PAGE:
Three potential breakthroughs in our understanding of long Covid have raised hopes for new treatments and approaches for sufferers of the debilitating post-Covid-19 condition, which can leave people unable to return to work for months at a time.
First, a study testing a different form of MRI scanning, using the gas xenon rather than more conventional contrast dyes, has identified abnormalities in the lungs of long Covid patients that were otherwise unable to be picked up.
This could help to explain why so many with the condition (or set of conditions) experience post-viral breathlessness and fatigue.
The pilot ‘Explain’ study examined 36 patients but is aiming to recruit as many of 400 participants, and its findings may indicate that Covid-19 can cause microscopic damage to the lungs of patients that is unable to be detected via more routine tests.
The results of the study have been published on the bioRxiv pre-print server (which means it has yet to be peer reviewed) with the Explain project arguing: “Early work from the team using hyperpolarised xenon MRI in patients following hospitalisation with COVID-19 pneumonia found that that their lungs may be damaged even when all other tests were normal.
“A new pilot study from the project looks at the lungs of patients who were not hospitalised but are suffering from ‘long Covid’,” it added.
The second potential advance is research from University Hospital Zurich in Switzerland that has concluded there is a distinct ‘antibody signature’ that may help to identify patients who are most at risk of developing long Covid.
The researchers analysed blood from Covid patients and found low levels of a range of antibodies were more common in patients who developed long Covid than in those who recovered without side-effects.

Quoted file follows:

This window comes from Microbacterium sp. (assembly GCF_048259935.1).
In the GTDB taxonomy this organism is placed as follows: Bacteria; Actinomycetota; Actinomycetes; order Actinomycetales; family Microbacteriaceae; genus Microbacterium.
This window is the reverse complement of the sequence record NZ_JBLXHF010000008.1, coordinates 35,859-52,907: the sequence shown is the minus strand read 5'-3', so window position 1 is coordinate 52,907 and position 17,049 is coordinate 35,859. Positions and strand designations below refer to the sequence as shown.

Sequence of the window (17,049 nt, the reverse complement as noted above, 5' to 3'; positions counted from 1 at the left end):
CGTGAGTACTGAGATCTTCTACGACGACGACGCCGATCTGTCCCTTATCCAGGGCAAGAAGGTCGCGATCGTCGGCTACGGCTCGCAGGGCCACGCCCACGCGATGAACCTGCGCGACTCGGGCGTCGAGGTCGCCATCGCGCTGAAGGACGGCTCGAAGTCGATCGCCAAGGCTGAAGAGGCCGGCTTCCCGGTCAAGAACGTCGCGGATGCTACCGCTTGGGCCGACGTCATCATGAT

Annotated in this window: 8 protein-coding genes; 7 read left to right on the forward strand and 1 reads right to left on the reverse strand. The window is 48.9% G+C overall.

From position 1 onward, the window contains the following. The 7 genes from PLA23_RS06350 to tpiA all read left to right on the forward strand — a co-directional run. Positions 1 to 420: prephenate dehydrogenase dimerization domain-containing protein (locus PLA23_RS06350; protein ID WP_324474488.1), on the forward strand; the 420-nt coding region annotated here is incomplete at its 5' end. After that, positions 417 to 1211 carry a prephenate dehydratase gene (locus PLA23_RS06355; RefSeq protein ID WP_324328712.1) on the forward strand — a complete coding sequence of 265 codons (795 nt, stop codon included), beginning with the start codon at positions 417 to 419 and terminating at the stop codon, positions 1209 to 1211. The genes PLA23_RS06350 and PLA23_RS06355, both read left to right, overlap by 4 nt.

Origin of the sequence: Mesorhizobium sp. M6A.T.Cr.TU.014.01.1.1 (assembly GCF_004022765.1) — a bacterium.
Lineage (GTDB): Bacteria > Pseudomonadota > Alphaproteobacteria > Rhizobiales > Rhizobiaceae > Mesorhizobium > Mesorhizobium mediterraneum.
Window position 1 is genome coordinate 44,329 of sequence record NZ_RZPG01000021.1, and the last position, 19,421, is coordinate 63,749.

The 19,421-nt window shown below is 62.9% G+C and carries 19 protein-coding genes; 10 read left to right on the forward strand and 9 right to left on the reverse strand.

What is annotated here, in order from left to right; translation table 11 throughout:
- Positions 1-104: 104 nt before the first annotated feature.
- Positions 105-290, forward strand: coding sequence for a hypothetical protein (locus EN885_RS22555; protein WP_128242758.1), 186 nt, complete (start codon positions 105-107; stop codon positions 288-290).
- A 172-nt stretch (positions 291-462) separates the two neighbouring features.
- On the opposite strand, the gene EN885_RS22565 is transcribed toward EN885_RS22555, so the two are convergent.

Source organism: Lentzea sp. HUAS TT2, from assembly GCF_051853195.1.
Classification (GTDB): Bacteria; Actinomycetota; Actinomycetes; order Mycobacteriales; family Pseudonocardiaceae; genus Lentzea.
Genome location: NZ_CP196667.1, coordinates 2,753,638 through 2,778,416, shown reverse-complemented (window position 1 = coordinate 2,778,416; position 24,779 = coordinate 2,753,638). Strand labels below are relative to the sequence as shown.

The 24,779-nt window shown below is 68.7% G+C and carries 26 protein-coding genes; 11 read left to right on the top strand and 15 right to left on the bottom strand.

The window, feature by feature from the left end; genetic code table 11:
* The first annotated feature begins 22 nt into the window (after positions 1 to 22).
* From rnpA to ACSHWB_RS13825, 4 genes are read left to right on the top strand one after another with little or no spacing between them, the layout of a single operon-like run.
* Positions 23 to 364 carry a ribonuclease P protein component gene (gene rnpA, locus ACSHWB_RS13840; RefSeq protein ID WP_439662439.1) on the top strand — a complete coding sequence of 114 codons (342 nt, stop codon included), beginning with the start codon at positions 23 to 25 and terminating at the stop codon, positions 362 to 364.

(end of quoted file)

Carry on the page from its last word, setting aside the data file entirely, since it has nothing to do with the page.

Finally, third, research from South Africa has suggested that microscopic blood clots could be another important factor in long Covid.
Professor Resia Pretorius, at the Department of Physiological Science at Stellenbosch University in the Western Cape, found an “unexpected” connection between microscopic blood clots and blood samples from long Covid patients.
It has long been recognised that Covid-19 can cause clotting of the blood, particularly in patients who experience severe symptoms, but micro clots could help to explain some of the ongoing symptoms associated with long Covid.
Professor Pretorius’ study has been published in the journal Cardiovascular Diabetology and she said: “We found high levels of various inflammatory molecules trapped in micro clots present in the blood of individuals with long Covid. Some of the trapped molecules contain clotting proteins such as fibrinogen, as well as alpha(2)-antiplasmin.”
However, in less positive news for long Covid patients, there have been reports of GPs being told to stop referring patients to specialist NHS long Covid clinics because of the sheer numbers coming forward with long-term side-effects.
According to the i newspaper, the South East London clinical commissioning group in its latest coronavirus update for GP practices said it had suspended its post-Covid assessment clinics at Kings College Hospital Trust and Guy’s & St Thomas’ Hospital, and had instructed GPs not to send any more referral requests.
The move was reportedly described as “concerning” by Professor Azeem Majeed, head of the department of primary care and public health at Imperial College London.